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Trade and the environment

Trade and the environment

WTO context

International trade and environment policy focuses on a number of areas where trade and environment interact particularly closely. Prominent examples of this are those international treaties which regulate trade where this is required to protect wildlife or the ozone layer; or where reductions in trade barriers have been undertaken where this promotes the trade, production and utilization of environmentally positive equipment.

The 1994 Marrakesh Agreement, establishing the WTO, refers to the importance of optimally using the world's resources in accordance with the objective of sustainable development and seeking to protect and preserve the environment. The WTO followed the lead of the 1992 Rio Conference on Sustainable development which endorsed the idea of making trade and environment policy and practice as "mutually supportive" as possible. Consistent with this, the role of the World Trade Organization (WTO) in relation to trade and environment is to ensure that environmental policies do not act as illegitimate cover for protectionist policies, and that trade rules do not stand in the way of legitimate domestic environmental protection.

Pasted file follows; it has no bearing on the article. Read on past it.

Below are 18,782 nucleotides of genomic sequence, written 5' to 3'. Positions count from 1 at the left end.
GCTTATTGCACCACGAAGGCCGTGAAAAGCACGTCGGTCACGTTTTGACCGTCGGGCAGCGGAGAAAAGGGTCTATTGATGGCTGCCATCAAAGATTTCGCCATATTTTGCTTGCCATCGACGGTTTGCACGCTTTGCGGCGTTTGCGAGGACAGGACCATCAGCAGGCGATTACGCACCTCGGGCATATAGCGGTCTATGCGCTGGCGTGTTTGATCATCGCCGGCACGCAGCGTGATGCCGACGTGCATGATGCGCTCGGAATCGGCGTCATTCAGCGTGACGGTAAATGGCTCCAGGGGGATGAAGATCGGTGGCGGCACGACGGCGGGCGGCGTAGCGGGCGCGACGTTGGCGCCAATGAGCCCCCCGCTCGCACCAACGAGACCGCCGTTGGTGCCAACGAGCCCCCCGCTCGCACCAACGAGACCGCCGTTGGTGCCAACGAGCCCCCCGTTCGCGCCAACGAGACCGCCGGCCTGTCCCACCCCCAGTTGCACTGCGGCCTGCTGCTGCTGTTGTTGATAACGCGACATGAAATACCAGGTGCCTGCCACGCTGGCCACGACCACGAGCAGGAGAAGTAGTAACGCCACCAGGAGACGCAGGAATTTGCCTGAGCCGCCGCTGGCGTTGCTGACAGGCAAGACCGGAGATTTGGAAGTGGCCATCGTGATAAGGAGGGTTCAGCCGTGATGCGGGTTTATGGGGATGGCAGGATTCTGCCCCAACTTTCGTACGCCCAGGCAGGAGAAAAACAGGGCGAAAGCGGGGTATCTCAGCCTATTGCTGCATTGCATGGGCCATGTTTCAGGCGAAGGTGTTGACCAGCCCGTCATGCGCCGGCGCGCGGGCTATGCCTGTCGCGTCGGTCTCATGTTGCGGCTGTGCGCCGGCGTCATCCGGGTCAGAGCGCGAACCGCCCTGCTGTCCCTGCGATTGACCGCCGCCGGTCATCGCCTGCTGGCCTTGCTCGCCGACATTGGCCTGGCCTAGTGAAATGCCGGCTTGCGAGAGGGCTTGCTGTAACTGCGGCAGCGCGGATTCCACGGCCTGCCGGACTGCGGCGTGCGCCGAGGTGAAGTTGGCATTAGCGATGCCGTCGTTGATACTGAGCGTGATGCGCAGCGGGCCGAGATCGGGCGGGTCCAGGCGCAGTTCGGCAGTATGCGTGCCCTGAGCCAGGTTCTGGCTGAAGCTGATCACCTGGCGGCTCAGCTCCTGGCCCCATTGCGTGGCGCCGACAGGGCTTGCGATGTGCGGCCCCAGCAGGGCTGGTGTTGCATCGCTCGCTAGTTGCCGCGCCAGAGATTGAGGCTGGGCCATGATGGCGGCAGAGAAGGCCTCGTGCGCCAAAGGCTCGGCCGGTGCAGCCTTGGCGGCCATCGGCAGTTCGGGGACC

Consideration of trade and environment issues within the WTO centers on the Committee on Trade and Environment (CTE). The Committee's mandate is broad, and provides opportunities for WTO members to raise a wide range of trade and environment issues.

Further information on the Trade and Environment debate in the WTO

Environmental Goods Agreement

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